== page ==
^ » a high proportion of the Washington staff in the lower ranks had been recruited
from business, there were relatively few businessmen of wide experience at key
posts. Coupled with inadequate industry consultation, this was a source of profound misgiving. It was not only that the agency did not "talk the language" of
business; it did not fully make use of business experience in the positions
where such experience could be most useful.
Streamlining the OPA
It was just at about this time, when the period of growth ard of rapid
extension of control was coming to an end, with its inevitable accumulation of
strains and defects, that I came to Washington as general manager. For two years
I had been in the field organization of OPA, as state director in Connecticut. I
had seen the organization grow up from scratch, taking on program after program,
I knew at first hand how big the job was and how much had already been
done, I came to Washington with the keenest appreciation of the accomplishments
of the Office, My job, as I saw it, was to iron out the kinkswhich had
developed ard which had caused so much irritation and dissatisfaction. I saw
it as my job to put the organization on a businesslike,..or if you prefer, on a
wo rkmanlike, s i s.
Since last August great changes frave taken place and others are in the


(1) A great many of our regulations and forms have "been simplified.
Let me cite as an example the community dollar-and-cents food program, which
provides the simplest kind of price control for the food merchant, as it does
for the consumer too. Our financial reporting forms, which have "been cut from
21 to 8 pages, arc another example. One corporation executive informed no
recently that it took them only one hour to fill out these questionnaires.
(2) Full consultation with industry has "become the rule. Three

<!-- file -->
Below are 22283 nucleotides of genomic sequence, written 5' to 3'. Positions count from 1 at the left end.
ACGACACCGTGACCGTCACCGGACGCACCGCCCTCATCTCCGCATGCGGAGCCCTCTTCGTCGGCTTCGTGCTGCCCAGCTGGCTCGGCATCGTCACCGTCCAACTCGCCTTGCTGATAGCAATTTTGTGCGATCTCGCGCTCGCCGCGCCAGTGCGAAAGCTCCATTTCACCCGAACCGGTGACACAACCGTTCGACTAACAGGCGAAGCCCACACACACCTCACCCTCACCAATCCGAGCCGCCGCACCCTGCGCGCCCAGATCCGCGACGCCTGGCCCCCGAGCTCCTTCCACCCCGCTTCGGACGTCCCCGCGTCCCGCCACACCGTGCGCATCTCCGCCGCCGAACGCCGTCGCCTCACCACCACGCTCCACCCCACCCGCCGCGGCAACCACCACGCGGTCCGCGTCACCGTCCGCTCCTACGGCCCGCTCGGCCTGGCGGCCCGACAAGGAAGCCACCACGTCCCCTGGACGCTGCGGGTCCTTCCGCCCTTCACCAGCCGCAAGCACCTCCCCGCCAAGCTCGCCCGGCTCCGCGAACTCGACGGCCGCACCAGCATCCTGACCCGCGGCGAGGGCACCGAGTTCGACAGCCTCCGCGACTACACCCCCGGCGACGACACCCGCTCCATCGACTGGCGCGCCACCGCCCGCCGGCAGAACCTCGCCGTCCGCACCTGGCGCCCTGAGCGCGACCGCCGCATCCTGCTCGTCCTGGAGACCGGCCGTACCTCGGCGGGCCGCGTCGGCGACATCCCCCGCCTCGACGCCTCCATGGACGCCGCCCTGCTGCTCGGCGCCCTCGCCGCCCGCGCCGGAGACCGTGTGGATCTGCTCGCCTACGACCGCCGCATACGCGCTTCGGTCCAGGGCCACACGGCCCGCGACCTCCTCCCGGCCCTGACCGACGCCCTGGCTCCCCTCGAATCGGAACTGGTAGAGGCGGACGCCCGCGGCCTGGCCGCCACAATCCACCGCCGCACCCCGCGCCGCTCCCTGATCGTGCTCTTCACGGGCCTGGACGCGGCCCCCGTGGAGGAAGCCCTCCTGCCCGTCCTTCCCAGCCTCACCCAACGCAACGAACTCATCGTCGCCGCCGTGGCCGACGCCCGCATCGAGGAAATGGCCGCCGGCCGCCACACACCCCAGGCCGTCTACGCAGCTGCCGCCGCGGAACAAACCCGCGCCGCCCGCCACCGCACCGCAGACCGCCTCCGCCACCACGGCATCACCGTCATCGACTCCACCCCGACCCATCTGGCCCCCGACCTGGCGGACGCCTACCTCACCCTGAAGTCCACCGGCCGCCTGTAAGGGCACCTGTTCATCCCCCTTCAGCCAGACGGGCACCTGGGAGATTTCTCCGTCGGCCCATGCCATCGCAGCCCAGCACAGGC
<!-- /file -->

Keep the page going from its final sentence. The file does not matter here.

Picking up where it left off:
hundred eighty-eight industry advisory committees have "been set up. Their total
membership comes to 5,025. They are consulted regularly. In a recent 5-week
period a total of 2,499 meetings were held with these formal committees and with
informal committees of businessmen here in Washington and in the field.
(3) Our operations have been greatly decentralized. Increased responsibility has been given the regional administrators and district directors and
the.functions of the local War Price and Hationing Boards have been increased.
To match this shift of responsibilities, 4 million dollars was shifted from the
Washington and regional office budgets to those of the district offices and
local boards. A program of increased help, supervision, and information for the
local boards has been launched.
(4) A separate department of field operations has been established to
provide direct and rapid intercommunication between Washington and the field.
Most of the blockages between the central office and the field organization have
"Seen eliminated.
(5) -The organization in Washington has been streamlined to provide a
single clear line of responsibility from the Administrator through the deputies
for price, rent'j -a.nd rationing to their division directors and branch executives.
The legal and professional services departments have been abolished. The '
lawyers, accountants, and economists are now responsible to the administrative
heads of the operating units to which they are assigned. While this permits of
full review of the fa.cts and of the lav/ in the preparation of regulations, it
fixes responsibility upon the operating heads and ena.bles decisions to be made
with a minimum of delay.
(6) Coupled with this"clarification of operating responsibility, a
separate enforcement department has been established,' i \ which is vested sole
and full responsibility for this aspect of our work.

A sharp line has been drawn between enforcement and compliance,
the one calling for punitive action, the other for explanation and education.
Price panels have been established in the^local boards whose function it is to
provide friendly explanation of price regulations by local people to local merchants to improve compliance with the regulations.
(8) An extensive restaffing of the agency has been accomplished.
Forty-six successful and experienced businessmen, practically all of whom left
jobs paying several times their Government salaries, have been placed in the
policy-making positions. Furthermore, a thorough weeding-out operation has
taken place and every effort has been made to find the right man for the job and
the right job for the man. While much remains to be done, the present working
force is well balanced and is working with high efficiency and morale.


(9) Cooperation with other Government agencies has been vastly improved